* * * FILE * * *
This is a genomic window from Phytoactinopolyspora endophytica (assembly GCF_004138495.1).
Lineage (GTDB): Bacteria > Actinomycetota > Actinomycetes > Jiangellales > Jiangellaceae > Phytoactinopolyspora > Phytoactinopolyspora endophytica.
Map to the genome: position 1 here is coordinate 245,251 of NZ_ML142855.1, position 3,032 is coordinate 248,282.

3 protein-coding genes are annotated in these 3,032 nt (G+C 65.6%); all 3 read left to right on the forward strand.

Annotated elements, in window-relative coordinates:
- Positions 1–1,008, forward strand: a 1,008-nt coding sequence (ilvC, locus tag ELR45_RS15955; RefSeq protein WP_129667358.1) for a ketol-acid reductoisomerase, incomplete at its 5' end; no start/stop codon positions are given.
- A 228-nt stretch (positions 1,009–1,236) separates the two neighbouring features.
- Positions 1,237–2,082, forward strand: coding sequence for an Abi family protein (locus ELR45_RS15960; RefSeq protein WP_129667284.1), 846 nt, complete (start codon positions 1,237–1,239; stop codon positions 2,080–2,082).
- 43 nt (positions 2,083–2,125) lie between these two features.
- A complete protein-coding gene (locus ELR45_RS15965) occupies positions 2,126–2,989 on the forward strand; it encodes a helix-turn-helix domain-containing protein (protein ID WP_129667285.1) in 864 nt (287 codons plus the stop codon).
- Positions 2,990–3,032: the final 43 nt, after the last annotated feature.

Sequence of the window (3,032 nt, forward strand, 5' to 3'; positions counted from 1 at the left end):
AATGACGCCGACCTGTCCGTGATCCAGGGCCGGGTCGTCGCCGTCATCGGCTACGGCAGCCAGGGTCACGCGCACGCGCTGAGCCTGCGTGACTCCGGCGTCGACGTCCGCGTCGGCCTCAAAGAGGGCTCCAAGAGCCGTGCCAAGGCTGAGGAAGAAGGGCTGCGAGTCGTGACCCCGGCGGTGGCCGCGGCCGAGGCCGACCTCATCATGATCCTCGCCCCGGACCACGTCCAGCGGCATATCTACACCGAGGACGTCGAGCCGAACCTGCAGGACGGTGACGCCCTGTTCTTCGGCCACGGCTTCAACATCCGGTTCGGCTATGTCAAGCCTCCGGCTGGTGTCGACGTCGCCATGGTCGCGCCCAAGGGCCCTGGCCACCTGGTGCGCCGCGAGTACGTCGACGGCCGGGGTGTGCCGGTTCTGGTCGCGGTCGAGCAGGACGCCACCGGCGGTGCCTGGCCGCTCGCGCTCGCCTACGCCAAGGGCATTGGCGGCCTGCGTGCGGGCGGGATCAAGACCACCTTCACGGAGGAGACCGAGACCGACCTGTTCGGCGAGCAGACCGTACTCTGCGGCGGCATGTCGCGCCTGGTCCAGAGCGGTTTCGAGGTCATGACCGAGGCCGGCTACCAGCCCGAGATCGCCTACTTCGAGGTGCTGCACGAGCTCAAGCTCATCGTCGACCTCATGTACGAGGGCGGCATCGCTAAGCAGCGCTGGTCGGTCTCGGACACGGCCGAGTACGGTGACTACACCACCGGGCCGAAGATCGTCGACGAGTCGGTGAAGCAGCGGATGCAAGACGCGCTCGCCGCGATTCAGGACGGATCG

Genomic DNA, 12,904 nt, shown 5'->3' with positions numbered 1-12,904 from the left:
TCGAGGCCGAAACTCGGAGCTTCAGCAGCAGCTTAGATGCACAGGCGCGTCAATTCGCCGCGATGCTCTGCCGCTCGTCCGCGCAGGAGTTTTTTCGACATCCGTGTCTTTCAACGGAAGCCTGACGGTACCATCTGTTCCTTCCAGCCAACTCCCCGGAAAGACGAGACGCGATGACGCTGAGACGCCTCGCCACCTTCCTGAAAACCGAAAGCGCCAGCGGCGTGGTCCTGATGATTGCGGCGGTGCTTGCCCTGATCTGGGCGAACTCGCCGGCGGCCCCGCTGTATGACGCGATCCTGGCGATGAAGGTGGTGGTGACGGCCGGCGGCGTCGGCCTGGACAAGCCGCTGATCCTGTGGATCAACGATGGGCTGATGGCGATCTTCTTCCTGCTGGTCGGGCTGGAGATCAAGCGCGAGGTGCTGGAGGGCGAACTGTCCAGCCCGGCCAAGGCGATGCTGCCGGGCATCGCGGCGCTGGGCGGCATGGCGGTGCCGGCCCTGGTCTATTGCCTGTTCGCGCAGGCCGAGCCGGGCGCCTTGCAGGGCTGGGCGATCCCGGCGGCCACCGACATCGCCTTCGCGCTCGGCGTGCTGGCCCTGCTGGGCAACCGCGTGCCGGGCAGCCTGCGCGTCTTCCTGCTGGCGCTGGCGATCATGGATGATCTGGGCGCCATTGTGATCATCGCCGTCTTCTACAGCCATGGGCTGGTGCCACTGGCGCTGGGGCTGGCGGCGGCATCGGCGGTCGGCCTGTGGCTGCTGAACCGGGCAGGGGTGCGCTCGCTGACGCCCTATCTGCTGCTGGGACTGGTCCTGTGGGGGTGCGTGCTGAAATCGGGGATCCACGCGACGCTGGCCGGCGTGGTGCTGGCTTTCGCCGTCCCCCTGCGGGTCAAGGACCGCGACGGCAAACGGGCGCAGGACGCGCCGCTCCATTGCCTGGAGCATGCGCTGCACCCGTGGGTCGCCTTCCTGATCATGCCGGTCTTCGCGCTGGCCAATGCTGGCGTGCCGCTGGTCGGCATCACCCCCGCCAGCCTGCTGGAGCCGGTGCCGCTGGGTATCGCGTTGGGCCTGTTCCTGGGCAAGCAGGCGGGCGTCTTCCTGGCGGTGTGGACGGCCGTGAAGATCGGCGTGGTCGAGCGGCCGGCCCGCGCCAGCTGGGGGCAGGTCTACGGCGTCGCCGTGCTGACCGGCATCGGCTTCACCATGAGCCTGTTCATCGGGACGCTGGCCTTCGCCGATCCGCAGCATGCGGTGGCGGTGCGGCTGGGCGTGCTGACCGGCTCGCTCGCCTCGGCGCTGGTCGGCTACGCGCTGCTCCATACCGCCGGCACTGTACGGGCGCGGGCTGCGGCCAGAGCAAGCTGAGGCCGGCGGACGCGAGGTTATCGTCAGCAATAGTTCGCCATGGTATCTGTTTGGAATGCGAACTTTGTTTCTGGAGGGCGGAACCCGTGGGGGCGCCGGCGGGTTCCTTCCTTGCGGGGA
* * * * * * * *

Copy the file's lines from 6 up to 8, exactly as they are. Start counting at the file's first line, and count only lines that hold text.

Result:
- Positions 1–1,008, forward strand: a 1,008-nt coding sequence (ilvC, locus tag ELR45_RS15955; RefSeq protein WP_129667358.1) for a ketol-acid reductoisomerase, incomplete at its 5' end; no start/stop codon positions are given.
- A 228-nt stretch (positions 1,009–1,236) separates the two neighbouring features.
- Positions 1,237–2,082, forward strand: coding sequence for an Abi family protein (locus ELR45_RS15960; RefSeq protein WP_129667284.1), 846 nt, complete (start codon positions 1,237–1,239; stop codon positions 2,080–2,082).